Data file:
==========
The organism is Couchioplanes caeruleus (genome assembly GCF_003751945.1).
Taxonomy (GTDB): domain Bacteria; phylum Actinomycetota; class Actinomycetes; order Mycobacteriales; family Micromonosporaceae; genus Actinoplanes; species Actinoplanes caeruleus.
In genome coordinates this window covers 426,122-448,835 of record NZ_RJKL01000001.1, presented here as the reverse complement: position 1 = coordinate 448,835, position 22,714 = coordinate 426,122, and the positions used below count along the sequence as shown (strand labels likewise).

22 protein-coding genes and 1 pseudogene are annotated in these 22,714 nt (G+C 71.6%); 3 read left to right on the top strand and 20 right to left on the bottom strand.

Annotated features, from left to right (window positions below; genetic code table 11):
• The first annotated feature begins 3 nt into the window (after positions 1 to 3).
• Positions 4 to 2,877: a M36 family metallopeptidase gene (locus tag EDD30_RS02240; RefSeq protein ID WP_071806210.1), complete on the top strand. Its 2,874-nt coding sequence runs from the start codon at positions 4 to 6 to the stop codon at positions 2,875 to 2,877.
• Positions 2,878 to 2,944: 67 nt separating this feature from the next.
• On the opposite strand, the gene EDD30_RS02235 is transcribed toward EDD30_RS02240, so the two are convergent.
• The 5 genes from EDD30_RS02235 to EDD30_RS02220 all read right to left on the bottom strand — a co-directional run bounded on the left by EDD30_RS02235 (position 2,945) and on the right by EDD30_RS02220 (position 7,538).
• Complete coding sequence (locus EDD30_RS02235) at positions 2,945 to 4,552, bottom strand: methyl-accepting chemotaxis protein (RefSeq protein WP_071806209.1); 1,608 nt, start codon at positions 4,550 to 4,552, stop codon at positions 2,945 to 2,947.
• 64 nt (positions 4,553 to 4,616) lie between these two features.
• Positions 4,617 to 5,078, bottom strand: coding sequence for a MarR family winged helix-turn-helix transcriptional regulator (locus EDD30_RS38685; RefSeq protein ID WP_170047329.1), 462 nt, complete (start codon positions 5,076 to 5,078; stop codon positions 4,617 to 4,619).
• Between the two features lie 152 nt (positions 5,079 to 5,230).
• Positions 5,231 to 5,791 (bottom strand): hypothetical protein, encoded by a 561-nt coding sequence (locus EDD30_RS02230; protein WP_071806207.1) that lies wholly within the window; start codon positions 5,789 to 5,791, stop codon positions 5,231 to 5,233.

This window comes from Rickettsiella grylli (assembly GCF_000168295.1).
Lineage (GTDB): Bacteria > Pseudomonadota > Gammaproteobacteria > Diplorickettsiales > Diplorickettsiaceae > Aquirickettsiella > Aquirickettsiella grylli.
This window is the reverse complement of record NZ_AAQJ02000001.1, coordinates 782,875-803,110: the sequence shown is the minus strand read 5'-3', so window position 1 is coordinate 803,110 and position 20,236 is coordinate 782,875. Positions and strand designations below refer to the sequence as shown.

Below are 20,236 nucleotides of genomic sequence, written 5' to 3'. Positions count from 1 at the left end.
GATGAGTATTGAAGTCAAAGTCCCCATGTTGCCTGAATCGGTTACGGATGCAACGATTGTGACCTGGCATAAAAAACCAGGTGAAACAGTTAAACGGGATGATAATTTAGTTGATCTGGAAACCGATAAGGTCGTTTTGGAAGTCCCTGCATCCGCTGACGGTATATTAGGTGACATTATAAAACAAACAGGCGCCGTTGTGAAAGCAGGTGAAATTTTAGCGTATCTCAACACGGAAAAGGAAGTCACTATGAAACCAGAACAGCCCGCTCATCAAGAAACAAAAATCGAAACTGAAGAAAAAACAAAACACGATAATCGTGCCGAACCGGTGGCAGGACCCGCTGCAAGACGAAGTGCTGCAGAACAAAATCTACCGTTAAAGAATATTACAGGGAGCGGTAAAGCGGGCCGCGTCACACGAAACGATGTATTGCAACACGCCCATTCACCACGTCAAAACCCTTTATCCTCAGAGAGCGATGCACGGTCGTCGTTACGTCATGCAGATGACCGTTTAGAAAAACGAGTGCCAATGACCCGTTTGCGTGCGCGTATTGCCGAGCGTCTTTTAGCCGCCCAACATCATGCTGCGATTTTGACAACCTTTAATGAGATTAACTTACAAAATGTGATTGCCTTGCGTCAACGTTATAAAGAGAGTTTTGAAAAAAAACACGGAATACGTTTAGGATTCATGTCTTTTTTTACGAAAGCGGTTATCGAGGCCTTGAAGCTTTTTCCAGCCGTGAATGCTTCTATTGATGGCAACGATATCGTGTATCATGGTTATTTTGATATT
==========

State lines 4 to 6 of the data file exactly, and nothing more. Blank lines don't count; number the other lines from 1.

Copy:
22 protein-coding genes and 1 pseudogene are annotated in these 22,714 nt (G+C 71.6%); 3 read left to right on the top strand and 20 right to left on the bottom strand.

Annotated features, from left to right (window positions below; genetic code table 11):
• The first annotated feature begins 3 nt into the window (after positions 1 to 3).